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Lakewood Times

Full Blood Lunar Eclipse

Full Blood Lunar Eclipse
Matthias Hangst

Beginning Thursday and Friday, Nov. 18-19  you can watch the frost moon turn blood red right from your own front porch, or your favorite stargazing spot in Lakewood. It’s a partial eclipse visible here and throughout North America. It’s going to be quite a short event, but in NASA’s records lasting 3 hours, 28 minutes and 23 seconds. Will make it the longest lunar eclipse of the 21st century, according to NASA.

Normally, light from the sun paints the face of the moon a grayish-white. Like most nights we look up into the sky, but when the eclipse peaks around 4 a.m. Eastern Time on the 19th, our planet will block 98 percent of the sun’s light from reaching the moon’s surface, creating something of a reddish hue.

A partial lunar eclipse occurs when the moon passes through Earth’s partial shadow, or penumbra, and only a portion of it passes through the darkest shadow, or umbra. When there’s total or nearly a total lunar eclipse it is often called a “blood moon” for this reason. The November full moon, with or without an eclipse, is referred to as the full frost moon, sometimes called a full beaver or dark moon. Both were terms used by Native American tribes, who gave distinctive names to the moons to mark the season. The frost moon is the last full moon of autumn.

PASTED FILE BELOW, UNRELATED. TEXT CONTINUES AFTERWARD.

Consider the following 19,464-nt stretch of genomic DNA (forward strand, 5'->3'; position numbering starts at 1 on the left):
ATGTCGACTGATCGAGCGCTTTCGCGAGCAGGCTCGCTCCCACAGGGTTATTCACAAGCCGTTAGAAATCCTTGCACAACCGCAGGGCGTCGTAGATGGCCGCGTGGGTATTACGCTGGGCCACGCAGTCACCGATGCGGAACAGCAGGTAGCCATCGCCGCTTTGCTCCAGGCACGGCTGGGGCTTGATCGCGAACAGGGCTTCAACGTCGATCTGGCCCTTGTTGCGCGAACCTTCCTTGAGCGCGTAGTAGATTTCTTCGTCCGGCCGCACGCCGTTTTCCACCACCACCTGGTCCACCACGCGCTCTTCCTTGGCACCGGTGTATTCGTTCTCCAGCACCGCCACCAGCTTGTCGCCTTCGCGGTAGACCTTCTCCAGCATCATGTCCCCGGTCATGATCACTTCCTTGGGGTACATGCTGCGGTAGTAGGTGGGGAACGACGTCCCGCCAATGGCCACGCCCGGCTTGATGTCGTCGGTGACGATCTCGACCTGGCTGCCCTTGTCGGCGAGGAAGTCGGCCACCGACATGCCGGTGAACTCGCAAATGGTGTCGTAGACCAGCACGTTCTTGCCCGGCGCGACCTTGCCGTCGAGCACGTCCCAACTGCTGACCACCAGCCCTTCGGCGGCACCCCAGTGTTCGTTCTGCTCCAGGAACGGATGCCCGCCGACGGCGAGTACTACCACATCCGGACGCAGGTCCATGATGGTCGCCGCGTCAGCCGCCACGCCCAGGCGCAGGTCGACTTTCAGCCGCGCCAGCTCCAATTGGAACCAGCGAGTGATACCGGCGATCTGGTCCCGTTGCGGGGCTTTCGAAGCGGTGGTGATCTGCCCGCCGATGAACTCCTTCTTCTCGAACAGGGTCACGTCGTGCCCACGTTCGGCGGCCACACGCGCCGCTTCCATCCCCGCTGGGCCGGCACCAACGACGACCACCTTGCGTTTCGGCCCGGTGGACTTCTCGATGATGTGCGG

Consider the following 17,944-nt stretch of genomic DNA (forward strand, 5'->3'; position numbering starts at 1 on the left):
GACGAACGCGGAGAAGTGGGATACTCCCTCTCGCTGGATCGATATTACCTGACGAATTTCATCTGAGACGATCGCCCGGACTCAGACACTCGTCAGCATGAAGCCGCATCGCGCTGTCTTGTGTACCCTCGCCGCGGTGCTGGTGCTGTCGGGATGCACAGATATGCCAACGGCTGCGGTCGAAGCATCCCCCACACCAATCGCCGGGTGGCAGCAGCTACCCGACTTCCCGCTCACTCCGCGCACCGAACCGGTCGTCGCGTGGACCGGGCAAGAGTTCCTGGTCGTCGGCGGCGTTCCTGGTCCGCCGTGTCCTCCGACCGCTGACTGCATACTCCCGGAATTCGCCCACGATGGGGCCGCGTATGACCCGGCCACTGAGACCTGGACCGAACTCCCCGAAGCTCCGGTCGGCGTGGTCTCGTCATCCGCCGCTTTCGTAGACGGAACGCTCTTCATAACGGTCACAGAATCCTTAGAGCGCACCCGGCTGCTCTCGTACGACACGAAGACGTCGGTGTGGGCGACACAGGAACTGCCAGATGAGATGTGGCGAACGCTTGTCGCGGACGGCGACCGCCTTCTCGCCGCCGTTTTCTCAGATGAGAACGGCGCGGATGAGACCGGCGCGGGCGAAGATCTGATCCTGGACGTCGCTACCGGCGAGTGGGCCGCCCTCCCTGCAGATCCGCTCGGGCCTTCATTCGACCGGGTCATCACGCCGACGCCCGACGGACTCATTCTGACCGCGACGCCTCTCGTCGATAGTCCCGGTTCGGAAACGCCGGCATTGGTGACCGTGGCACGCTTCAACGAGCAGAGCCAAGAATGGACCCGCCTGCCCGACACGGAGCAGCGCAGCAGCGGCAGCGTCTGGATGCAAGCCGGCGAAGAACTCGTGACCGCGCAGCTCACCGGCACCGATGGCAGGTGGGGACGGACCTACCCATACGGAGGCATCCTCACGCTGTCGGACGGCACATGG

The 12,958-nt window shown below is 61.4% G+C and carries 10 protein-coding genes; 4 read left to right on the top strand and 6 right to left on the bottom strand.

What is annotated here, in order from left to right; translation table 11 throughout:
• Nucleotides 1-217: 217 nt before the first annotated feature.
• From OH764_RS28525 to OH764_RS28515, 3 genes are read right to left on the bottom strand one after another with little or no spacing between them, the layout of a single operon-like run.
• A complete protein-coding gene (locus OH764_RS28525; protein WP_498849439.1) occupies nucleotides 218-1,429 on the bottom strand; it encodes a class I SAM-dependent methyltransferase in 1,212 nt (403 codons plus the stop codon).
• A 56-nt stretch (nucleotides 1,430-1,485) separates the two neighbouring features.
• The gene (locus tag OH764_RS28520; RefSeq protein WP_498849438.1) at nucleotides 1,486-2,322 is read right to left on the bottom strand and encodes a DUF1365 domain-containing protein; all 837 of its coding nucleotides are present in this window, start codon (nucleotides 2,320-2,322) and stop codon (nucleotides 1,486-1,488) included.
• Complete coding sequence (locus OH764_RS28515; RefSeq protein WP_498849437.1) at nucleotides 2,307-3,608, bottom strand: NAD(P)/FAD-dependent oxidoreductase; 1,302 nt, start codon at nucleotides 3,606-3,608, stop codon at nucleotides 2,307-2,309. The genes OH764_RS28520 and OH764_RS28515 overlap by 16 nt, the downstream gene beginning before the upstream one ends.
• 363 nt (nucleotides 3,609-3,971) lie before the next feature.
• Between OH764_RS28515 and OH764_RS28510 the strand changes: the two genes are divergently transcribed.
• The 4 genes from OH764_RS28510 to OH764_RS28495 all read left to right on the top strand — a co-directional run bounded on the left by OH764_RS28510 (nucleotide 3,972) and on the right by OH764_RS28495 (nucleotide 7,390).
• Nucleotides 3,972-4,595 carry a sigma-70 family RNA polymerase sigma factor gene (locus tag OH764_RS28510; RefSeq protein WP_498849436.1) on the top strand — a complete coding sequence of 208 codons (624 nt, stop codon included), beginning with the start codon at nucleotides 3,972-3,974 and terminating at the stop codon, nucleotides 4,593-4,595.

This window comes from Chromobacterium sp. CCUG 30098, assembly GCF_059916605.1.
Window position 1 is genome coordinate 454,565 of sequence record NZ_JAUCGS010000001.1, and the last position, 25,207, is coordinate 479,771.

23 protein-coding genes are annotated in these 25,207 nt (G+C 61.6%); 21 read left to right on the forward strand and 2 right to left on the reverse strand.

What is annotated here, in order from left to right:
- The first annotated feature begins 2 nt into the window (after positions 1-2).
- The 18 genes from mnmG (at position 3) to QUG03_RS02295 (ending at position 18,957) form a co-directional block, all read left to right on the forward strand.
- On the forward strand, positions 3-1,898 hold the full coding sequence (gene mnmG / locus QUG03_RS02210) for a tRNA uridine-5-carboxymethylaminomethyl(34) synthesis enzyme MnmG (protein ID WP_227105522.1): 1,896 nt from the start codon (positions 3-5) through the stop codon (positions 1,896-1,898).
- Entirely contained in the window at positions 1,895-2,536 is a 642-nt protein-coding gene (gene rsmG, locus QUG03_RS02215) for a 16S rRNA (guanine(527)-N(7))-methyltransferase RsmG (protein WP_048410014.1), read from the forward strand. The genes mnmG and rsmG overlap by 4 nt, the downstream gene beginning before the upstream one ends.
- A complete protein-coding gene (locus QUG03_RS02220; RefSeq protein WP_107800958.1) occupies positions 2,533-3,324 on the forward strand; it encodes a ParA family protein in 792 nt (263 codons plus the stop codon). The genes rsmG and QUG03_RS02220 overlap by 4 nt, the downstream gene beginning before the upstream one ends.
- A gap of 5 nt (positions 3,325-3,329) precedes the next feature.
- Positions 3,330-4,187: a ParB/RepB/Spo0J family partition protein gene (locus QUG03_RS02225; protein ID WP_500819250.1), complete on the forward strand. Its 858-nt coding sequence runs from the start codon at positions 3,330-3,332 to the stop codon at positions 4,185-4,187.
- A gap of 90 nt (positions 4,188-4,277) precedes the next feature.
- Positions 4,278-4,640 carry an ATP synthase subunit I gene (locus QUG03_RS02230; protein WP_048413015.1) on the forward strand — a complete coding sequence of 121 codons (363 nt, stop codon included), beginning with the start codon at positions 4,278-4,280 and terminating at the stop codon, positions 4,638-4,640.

The amazing thing about this event is that you do not need any special equipment to see it. All you have to do is look for the moon during the peak times. Which for the Eastern time zone is 2-4 a.m. Nov.19th. Depending on the weather if it is too cloudy or what not there will be a live streaming event for those unfortunate enough to not be able to watch.

The amazing thing about this event is during this month’s eclipse it will be visible throughout most of North America, as well as eastern Russia, Japan, the Pacific Ocean, Mexico, Central America and parts of western South America. So if your awake and remember the date might as well step outside and at the very least catch a glimpse of a new record frost moon.

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